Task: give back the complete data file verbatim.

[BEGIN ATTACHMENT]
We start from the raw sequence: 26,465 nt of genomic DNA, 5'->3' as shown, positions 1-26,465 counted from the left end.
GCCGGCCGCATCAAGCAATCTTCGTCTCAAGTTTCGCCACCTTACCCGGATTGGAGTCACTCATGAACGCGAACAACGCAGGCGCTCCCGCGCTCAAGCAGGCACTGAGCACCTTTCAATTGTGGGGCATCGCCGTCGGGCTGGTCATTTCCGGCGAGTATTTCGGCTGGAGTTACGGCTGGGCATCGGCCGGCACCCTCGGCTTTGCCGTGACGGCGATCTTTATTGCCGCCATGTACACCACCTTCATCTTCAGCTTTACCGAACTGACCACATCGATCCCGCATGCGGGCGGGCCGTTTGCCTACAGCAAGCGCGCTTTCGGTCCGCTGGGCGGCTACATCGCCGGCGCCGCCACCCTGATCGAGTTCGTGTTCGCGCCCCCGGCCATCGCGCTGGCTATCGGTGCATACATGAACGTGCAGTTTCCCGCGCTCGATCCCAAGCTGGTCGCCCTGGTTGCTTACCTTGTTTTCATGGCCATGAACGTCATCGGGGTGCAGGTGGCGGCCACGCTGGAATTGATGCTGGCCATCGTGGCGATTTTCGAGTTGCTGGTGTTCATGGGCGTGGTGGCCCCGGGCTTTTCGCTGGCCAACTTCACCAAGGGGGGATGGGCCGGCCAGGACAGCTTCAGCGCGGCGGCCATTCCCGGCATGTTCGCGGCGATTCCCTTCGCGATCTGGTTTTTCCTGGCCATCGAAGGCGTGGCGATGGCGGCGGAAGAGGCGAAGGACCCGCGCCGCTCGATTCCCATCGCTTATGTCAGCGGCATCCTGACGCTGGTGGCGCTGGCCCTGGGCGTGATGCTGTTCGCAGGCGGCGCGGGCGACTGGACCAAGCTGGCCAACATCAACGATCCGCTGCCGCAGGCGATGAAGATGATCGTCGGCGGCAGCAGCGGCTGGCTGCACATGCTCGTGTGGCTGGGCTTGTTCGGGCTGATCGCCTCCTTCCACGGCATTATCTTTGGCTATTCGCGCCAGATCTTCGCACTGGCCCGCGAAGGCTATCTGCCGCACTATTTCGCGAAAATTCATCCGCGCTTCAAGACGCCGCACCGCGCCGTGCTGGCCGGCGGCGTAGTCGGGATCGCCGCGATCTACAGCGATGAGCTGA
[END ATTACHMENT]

We start from the raw sequence: 26,465 nt of genomic DNA, 5'->3' as shown, positions 1-26,465 counted from the left end.
GCCGGCCGCATCAAGCAATCTTCGTCTCAAGTTTCGCCACCTTACCCGGATTGGAGTCACTCATGAACGCGAACAACGCAGGCGCTCCCGCGCTCAAGCAGGCACTGAGCACCTTTCAATTGTGGGGCATCGCCGTCGGGCTGGTCATTTCCGGCGAGTATTTCGGCTGGAGTTACGGCTGGGCATCGGCCGGCACCCTCGGCTTTGCCGTGACGGCGATCTTTATTGCCGCCATGTACACCACCTTCATCTTCAGCTTTACCGAACTGACCACATCGATCCCGCATGCGGGCGGGCCGTTTGCCTACAGCAAGCGCGCTTTCGGTCCGCTGGGCGGCTACATCGCCGGCGCCGCCACCCTGATCGAGTTCGTGTTCGCGCCCCCGGCCATCGCGCTGGCTATCGGTGCATACATGAACGTGCAGTTTCCCGCGCTCGATCCCAAGCTGGTCGCCCTGGTTGCTTACCTTGTTTTCATGGCCATGAACGTCATCGGGGTGCAGGTGGCGGCCACGCTGGAATTGATGCTGGCCATCGTGGCGATTTTCGAGTTGCTGGTGTTCATGGGCGTGGTGGCCCCGGGCTTTTCGCTGGCCAACTTCACCAAGGGGGGATGGGCCGGCCAGGACAGCTTCAGCGCGGCGGCCATTCCCGGCATGTTCGCGGCGATTCCCTTCGCGATCTGGTTTTTCCTGGCCATCGAAGGCGTGGCGATGGCGGCGGAAGAGGCGAAGGACCCGCGCCGCTCGATTCCCATCGCTTATGTCAGCGGCATCCTGACGCTGGTGGCGCTGGCCCTGGGCGTGATGCTGTTCGCAGGCGGCGCGGGCGACTGGACCAAGCTGGCCAACATCAACGATCCGCTGCCGCAGGCGATGAAGATGATCGTCGGCGGCAGCAGCGGCTGGCTGCACATGCTCGTGTGGCTGGGCTTGTTCGGGCTGATCGCCTCCTTCCACGGCATTATCTTTGGCTATTCGCGCCAGATCTTCGCACTGGCCCGCGAAGGCTATCTGCCGCACTATTTCGCGAAAATTCATCCGCGCTTCAAGACGCCGCACCGCGCCGTGCTGGCCGGCGGCGTAGTCGGGATCGCCGCGATCTACAGCGATGAGCTGA